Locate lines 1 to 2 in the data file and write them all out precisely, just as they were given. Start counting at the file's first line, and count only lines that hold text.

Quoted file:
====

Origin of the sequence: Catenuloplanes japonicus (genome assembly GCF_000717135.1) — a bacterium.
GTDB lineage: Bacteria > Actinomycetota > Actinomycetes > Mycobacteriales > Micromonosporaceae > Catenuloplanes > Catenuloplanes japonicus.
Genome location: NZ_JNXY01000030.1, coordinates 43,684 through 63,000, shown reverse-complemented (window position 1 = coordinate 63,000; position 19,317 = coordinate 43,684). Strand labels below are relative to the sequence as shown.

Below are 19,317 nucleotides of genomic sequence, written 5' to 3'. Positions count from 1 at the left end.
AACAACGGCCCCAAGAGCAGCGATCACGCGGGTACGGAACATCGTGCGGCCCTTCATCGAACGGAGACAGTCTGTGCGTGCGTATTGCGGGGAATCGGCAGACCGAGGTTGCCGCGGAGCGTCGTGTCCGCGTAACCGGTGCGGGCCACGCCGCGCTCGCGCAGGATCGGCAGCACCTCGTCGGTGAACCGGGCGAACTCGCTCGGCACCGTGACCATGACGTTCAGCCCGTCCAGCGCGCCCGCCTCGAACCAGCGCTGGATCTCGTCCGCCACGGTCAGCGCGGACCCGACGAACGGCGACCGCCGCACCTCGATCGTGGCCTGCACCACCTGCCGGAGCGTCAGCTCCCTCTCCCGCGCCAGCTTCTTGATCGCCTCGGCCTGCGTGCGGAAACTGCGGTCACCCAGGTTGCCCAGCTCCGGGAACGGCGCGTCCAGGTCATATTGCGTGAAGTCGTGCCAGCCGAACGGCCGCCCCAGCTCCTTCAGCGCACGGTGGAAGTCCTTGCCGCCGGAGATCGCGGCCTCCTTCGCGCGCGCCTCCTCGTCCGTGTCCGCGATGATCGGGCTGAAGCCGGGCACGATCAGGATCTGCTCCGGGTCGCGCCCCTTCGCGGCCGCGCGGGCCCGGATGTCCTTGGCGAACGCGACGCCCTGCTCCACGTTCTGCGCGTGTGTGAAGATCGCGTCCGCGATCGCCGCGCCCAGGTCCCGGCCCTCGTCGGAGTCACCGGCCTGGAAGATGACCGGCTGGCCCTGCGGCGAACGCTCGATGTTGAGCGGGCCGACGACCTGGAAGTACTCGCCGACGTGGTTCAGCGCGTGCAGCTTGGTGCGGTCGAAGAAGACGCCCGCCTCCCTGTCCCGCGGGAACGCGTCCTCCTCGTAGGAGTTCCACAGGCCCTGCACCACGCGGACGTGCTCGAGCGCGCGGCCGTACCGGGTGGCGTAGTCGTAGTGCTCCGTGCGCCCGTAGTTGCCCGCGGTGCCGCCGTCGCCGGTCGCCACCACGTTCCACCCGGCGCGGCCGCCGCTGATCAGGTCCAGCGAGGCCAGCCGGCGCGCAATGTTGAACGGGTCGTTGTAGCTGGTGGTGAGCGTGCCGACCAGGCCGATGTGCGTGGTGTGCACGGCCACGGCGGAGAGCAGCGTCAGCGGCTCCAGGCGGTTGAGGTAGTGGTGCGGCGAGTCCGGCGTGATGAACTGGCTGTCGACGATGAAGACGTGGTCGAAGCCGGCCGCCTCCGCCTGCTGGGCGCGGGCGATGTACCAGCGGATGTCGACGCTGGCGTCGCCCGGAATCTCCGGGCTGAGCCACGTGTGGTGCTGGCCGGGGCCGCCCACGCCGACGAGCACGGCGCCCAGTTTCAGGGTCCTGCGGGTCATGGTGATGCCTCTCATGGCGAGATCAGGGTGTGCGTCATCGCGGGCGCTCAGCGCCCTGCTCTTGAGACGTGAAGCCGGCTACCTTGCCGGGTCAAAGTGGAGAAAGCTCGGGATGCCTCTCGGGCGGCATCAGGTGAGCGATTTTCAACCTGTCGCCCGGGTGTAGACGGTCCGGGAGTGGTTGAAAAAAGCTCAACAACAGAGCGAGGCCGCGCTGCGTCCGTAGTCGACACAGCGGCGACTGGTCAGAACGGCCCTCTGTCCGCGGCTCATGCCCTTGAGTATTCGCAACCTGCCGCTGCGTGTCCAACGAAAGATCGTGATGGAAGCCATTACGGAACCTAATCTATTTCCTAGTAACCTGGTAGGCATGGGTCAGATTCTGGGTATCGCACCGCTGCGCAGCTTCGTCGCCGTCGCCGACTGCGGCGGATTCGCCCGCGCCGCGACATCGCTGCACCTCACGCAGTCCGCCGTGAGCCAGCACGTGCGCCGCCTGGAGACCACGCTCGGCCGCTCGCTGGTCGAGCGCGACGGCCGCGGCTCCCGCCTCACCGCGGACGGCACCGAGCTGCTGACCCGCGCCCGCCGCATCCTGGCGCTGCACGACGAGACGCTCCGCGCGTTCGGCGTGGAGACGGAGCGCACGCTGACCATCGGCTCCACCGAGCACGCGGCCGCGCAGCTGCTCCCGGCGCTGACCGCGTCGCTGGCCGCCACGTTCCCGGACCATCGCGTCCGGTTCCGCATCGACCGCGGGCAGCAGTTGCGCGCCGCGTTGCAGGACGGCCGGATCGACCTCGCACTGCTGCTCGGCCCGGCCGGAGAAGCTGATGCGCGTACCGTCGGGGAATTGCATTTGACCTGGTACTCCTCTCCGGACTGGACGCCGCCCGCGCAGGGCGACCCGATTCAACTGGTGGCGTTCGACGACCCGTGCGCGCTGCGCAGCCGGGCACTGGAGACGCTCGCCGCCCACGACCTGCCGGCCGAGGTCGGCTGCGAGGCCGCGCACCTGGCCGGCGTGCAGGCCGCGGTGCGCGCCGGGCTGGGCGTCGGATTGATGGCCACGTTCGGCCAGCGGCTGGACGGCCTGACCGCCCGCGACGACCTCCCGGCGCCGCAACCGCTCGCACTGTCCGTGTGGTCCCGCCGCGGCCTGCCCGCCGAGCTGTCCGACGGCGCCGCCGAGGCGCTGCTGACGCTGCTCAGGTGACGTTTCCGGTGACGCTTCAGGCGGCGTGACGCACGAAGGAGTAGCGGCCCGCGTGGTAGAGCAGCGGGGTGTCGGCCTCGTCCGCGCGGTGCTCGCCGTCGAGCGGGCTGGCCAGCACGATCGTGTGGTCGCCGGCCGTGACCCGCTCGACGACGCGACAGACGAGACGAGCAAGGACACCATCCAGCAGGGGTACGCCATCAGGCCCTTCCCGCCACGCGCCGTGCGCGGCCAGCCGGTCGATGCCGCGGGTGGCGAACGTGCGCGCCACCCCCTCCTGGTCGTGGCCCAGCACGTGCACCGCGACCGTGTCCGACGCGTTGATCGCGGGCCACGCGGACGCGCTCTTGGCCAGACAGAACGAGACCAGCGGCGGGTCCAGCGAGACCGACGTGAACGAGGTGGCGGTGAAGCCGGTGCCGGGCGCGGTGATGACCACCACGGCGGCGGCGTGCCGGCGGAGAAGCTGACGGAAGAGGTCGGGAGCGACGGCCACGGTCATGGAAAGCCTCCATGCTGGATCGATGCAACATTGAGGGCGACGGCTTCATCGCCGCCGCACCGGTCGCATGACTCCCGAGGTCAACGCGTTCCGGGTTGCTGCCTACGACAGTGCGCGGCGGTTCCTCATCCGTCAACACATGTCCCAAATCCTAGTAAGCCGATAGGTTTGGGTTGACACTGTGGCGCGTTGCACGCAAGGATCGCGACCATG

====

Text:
Origin of the sequence: Catenuloplanes japonicus (genome assembly GCF_000717135.1) — a bacterium.
GTDB lineage: Bacteria > Actinomycetota > Actinomycetes > Mycobacteriales > Micromonosporaceae > Catenuloplanes > Catenuloplanes japonicus.